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'Contraction kids' will play for pennant
By Jon Gordon
Minnesota Public Radio
October 6, 2002


What do Bud Selig and the Oakland A's have in common? Both failed to eliminate the Minnesota Twins in 2002. Behind a dominating performance from starting pitcher Brad Radke, the Twins beat Oakland 5-4 in the fifth and deciding game of the divisional playoffs on Sunday. They advanced to the American League Championship series.

In contrast to the Metrodome, thousands of seats were empty for Sunday's deciding game in Oakland.

(MPR Photo/Jon Gordon)

Radke pitched six and two-thirds dominant innings, and the Twins survived a nausea-inducing 9th inning Oakland rally, for the chance to play the Yankee-killing Anaheim Angels for the American League pennant. The Twins not only beat a team with 103 wins, they did it with a tiny payroll, a threat of contraction hanging over their heads, and a history of mostly poor play since their World Series victory in 1991. Radke, a veteran of some truly awful Twins teams, says he thought this day might come.

"It was kind of a hope that one of these years that we were going to do something special," said Radke. "I felt a couple years ago that the talent they were bringing in was going to be good for us. We just had to wait around a few years."

On a sunny, hot afternoon in Oakland, Matthew LeCroy drove home one run and scored another as the Twins got two early runs to support Radke, who got two of Minnesota's three wins in the series. A.J. Pierzynski's two run, 9th inning homer off A's closer Billy Koch and David Ortiz' RBI double gave the Twins a comfortable 5-1 lead. But in the bottom of the ninth, A's rookie second baseman Mark Ellis hit a three-run homer against Minnesota closer Eddie Guardado to pull Oakland back within a run. Then, pinch hitter Randy Velarde singled with two outs.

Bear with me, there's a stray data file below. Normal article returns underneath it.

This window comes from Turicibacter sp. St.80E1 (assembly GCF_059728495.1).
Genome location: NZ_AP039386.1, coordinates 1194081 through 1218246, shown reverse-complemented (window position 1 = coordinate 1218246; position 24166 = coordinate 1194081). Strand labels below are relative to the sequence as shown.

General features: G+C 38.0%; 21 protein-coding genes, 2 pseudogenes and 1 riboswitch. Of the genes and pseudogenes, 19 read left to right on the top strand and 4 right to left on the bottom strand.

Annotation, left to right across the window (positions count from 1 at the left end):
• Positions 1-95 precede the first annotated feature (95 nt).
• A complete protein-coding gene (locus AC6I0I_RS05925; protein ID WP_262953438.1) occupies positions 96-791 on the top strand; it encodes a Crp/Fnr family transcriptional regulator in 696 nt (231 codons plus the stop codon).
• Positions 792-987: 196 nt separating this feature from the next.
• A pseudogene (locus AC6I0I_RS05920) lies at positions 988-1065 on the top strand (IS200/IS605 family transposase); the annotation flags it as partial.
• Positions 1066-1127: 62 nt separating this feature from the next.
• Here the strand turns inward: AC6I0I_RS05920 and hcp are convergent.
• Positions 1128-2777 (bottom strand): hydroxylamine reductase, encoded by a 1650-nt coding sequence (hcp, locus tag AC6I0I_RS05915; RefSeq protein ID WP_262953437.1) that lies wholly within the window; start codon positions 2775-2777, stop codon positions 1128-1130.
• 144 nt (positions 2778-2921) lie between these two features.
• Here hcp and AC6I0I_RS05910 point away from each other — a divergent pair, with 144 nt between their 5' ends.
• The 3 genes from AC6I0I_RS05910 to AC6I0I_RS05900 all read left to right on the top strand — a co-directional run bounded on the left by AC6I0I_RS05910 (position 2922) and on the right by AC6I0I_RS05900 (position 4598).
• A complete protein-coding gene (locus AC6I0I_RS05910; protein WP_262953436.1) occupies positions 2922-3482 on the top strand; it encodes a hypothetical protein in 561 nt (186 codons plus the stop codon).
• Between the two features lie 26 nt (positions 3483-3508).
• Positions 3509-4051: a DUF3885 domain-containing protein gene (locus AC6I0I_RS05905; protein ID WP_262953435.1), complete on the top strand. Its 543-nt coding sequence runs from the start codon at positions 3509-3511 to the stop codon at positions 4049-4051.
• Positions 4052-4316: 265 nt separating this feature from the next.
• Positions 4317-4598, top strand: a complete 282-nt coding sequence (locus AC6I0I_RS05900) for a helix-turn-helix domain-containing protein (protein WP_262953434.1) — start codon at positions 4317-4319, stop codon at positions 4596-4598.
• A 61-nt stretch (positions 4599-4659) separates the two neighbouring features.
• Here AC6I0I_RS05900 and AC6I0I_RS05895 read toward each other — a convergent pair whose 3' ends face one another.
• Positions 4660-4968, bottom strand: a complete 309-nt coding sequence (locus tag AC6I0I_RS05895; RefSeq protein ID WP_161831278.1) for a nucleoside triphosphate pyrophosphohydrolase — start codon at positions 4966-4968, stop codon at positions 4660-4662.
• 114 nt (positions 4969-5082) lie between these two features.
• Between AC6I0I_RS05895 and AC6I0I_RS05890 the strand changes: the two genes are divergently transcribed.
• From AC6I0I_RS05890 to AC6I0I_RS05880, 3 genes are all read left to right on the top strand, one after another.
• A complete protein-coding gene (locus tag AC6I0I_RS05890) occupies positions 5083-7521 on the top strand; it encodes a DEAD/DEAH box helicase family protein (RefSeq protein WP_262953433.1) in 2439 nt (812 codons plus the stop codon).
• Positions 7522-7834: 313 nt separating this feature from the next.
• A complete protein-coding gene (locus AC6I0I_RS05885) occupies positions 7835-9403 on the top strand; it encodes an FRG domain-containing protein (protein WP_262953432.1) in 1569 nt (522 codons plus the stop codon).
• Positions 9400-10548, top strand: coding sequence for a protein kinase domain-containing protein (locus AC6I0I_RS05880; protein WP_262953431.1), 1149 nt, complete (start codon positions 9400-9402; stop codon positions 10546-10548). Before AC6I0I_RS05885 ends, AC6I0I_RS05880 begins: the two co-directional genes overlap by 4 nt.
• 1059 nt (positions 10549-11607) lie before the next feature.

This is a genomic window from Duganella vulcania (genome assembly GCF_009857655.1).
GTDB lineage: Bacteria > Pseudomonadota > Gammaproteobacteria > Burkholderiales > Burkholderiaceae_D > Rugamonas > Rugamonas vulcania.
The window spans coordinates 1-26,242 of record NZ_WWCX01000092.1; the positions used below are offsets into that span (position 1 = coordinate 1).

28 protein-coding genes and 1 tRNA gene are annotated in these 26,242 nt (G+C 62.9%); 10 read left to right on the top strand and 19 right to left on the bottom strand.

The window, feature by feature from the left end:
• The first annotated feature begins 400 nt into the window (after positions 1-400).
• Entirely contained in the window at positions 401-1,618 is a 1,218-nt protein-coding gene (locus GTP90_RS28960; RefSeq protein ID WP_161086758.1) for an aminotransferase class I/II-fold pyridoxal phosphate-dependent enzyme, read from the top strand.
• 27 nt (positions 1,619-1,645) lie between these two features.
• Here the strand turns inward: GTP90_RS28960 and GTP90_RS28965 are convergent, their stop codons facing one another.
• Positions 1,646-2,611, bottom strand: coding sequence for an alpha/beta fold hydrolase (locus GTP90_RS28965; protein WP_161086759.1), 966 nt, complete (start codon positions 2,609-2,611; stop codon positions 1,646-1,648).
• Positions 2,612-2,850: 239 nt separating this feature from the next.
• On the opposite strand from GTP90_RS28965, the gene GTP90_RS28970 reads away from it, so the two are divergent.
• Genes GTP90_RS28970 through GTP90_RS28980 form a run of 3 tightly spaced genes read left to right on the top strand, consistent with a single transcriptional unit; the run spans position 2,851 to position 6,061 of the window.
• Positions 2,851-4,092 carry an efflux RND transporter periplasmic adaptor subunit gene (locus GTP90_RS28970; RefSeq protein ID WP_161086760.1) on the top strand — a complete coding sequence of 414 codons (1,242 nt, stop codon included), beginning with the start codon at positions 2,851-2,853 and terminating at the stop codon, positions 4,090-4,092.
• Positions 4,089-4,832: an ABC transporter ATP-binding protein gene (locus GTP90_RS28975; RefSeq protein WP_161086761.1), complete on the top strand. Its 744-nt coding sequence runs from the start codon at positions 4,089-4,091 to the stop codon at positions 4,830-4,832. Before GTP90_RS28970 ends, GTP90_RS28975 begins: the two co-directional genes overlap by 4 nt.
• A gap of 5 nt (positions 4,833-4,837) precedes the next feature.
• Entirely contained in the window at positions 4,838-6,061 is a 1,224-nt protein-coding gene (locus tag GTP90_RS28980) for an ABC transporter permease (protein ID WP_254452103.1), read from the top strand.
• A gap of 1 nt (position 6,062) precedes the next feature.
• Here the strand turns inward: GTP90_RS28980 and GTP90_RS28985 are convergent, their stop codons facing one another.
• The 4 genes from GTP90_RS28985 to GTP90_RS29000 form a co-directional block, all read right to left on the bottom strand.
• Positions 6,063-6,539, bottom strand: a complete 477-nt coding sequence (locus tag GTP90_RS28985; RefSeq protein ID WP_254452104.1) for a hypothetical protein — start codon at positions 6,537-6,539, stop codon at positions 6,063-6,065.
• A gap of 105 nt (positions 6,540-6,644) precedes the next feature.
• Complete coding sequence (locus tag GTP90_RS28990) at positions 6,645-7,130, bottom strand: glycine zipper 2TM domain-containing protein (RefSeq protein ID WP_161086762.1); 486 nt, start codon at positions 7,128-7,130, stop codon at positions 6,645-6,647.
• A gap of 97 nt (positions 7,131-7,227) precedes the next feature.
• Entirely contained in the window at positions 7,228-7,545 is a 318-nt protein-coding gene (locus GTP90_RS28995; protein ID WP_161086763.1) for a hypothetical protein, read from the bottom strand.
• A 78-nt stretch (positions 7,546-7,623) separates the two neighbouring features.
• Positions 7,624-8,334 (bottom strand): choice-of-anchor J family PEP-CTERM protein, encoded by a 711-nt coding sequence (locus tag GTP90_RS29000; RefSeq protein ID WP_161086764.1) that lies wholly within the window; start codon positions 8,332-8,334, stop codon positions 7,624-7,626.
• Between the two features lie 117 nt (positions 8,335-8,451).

"I remember I said on the airplane last night, we were flying and I said, o.k. boys, I'm going bring a bunch of extra barf bags in case anyone needs one for tomorrow's game," said Twins manager Ron Gardenhire. "I promise you, my desk in there has barf bags on it. Well that's what it was like. It was really like that."

But ultimately, Guardado hurled a pretty good pitch to Ray Durham, who fouled out to second baseman Denny Hocking, to end the game, igniting a clubhouse champagne party.

"That's the way the game's supposed to be played in the fifth game of a series," said Gardenhire. "Great pitching matches, we got to the bullpen which has been our strength all year long. And then we finally got some late base hits late in the game to knock in some runs. They come back in the bottom and they've got the tying run on first and the winning run at the plate. That's baseball at its finest."

The Twins beat the A's at their own game -- starting pitching. Oakland aces Mark Mulder and Barry Zito pitched ok in the series, but not great. Tim Hudson bombed in both appearances. Radke's first post-season games were stellar, and Eric Milton also stymied the A's. MVP candidate Miguel Tejada finished a measly 3-for-21 at the plate, and blundered his way around the infield. The Twins, a subpar road team, were expected to flounder in Oakland, but they took two of three there. The small crowds may have helped the Twins, who drew more fans in the Metrodome in two games than the A's drew at home in three. Pierzynksi claims he would have liked a bigger audience in Oakland.

"It was disappointing, especially game five on a Sunday afternoon. I know the Raiders were playing, the 'Niners were playing, the Giants were playing, but you'd think they could pack it out."

The Twins will likely see bigger crowds in Anaheim, a hungry team that hasn't tasted the playoffs since 1986, and had never won a playoff series until knocking off the New York Yankees on Saturday.

The Angels won five more regular season games than the Twins. But Minnesota will host the first two games of the series, by virtue of winning their division, while the Angels finished second to the vanquished A's. Game 1 will be at the Metrodome tomorrow. Baseball Commissioner Bud Selig, who fought to eliminate the Twins before the season, hasn't decided whether to attend. But Selig claims to be delighted for the Twins success.

"The rest of it, the history of what happened before, it's in the past now," said Selig.

More from MPR
  • Audio: Ron Gardenhire
  • Audio: A.J. Pierzynski